Thursday, July 30, 2009

Report abuse or lose job, employees of State warned

TEACHERS, gardaí, nurses and other State employees could lose their jobs if they fail to report suspicions of abuse under a range of child protection measures which Minister for Children Barry Andrews said he will take personal responsibility for implementing.

Abuse survivors warned the Government it must ensure the €25m required is made available for new plans to safeguard children, with some describing the measures as too little too late.

But Mr Andrews personally guaranteed the implementation of the recommendations in the Ryan report into clerical abuse.

The Government last night reiterated its call on religious institutions to "produce an offer of a substantial contribution by way of reparation for the suffering of children in residential institutions".

One of the 18 orders involved in the redress scheme has still not produced a statement by the Government as agreed following the publication of the report.

The "adequacy" of the other 17 statements will be assessed by a three-man panel chaired by Frank Daly, former chairman of the Revenue Commissioners.

Under the 99-point plan to implement the Ryan report recommendations announced:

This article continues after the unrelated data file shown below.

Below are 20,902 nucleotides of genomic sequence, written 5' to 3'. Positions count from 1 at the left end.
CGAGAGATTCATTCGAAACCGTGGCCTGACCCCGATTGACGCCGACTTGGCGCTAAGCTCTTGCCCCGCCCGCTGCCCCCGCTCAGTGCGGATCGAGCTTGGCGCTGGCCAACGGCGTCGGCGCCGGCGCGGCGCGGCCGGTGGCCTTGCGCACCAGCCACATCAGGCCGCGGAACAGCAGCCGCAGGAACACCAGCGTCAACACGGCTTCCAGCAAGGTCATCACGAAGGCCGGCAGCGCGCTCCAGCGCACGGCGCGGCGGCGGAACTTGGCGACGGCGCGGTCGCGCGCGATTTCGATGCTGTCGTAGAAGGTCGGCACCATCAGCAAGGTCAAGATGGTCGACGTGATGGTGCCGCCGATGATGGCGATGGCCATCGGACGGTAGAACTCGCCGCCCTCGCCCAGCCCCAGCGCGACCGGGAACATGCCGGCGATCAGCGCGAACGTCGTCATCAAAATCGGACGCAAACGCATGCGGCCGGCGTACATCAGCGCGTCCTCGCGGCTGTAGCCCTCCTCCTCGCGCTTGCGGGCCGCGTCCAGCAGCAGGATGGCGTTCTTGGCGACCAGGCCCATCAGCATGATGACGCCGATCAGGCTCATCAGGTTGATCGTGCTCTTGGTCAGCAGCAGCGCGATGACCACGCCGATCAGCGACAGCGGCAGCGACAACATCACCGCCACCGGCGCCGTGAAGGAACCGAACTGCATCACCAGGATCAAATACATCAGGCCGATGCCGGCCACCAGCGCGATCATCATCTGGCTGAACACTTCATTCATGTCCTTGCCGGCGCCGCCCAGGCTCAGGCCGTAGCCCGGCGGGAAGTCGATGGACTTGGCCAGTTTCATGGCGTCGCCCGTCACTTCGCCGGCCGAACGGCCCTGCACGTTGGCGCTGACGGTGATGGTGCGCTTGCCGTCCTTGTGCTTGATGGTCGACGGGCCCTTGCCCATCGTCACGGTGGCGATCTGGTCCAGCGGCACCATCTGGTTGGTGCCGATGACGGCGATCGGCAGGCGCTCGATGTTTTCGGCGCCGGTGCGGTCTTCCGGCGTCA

* 270 vacant social work positions will be filled in the HSE.

* All residential centres, including those for disabled children and those seeking asylum, will be independently inspected by 2010.

* A national monument will be constructed as areminder of neglect and abuse of children in institutional care, and an annual "day of atonement" will be established.

* Children First guidelines on identifying and reporting child abuse will be put on a statutory basis, meaningemployees of State-run or State-funded organisations will be legally obliged toreport abuse.

* Certificates will be provided to victims of abuse stating they do not have a criminal record arising from their referrals to institutions.

Child protection groups gave the plans a guarded welcome but said they do not go far enough and did nothing to improve vetting procedures for those working with children

Former mayor of Clonmel Michael O’Brien, who confronted the Government with an emotional outburst on RTÉ’s Questions and Answers after the Ryan report was published, told Mr Andrews: "I feel ashamed as a member of this State that something was not done years ago to protect the innocence of children."

Survivors also said the Church and State have done nothing to compensate women held in Magdalene laundries and children and teenagers detained in adult psychiatric institutions. Both of these groups were excluded from the report.

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